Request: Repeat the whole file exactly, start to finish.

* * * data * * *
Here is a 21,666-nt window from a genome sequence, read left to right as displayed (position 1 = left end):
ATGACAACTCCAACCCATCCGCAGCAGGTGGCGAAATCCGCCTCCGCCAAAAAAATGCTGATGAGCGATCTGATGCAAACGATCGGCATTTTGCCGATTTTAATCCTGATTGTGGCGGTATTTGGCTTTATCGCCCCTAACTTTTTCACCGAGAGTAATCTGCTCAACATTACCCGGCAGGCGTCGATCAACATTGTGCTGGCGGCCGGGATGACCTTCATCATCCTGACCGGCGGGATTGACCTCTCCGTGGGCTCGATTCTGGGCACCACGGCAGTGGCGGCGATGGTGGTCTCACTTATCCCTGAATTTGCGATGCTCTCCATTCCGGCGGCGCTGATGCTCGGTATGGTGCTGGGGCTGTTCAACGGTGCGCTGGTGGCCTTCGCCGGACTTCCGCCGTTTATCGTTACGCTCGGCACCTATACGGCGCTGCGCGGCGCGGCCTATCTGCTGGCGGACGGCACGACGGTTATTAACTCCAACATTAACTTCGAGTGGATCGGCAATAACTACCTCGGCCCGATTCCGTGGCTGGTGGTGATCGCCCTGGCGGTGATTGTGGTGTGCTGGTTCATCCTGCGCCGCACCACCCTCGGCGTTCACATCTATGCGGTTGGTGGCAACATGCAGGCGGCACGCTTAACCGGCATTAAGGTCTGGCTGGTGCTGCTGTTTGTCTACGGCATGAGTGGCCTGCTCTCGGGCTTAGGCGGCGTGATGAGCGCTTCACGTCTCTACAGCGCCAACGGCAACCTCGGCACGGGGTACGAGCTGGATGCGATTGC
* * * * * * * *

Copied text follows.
Here is a 21,666-nt window from a genome sequence, read left to right as displayed (position 1 = left end):
ATGACAACTCCAACCCATCCGCAGCAGGTGGCGAAATCCGCCTCCGCCAAAAAAATGCTGATGAGCGATCTGATGCAAACGATCGGCATTTTGCCGATTTTAATCCTGATTGTGGCGGTATTTGGCTTTATCGCCCCTAACTTTTTCACCGAGAGTAATCTGCTCAACATTACCCGGCAGGCGTCGATCAACATTGTGCTGGCGGCCGGGATGACCTTCATCATCCTGACCGGCGGGATTGACCTCTCCGTGGGCTCGATTCTGGGCACCACGGCAGTGGCGGCGATGGTGGTCTCACTTATCCCTGAATTTGCGATGCTCTCCATTCCGGCGGCGCTGATGCTCGGTATGGTGCTGGGGCTGTTCAACGGTGCGCTGGTGGCCTTCGCCGGACTTCCGCCGTTTATCGTTACGCTCGGCACCTATACGGCGCTGCGCGGCGCGGCCTATCTGCTGGCGGACGGCACGACGGTTATTAACTCCAACATTAACTTCGAGTGGATCGGCAATAACTACCTCGGCCCGATTCCGTGGCTGGTGGTGATCGCCCTGGCGGTGATTGTGGTGTGCTGGTTCATCCTGCGCCGCACCACCCTCGGCGTTCACATCTATGCGGTTGGTGGCAACATGCAGGCGGCACGCTTAACCGGCATTAAGGTCTGGCTGGTGCTGCTGTTTGTCTACGGCATGAGTGGCCTGCTCTCGGGCTTAGGCGGCGTGATGAGCGCTTCACGTCTCTACAGCGCCAACGGCAACCTCGGCACGGGGTACGAGCTGGATGCGATTGC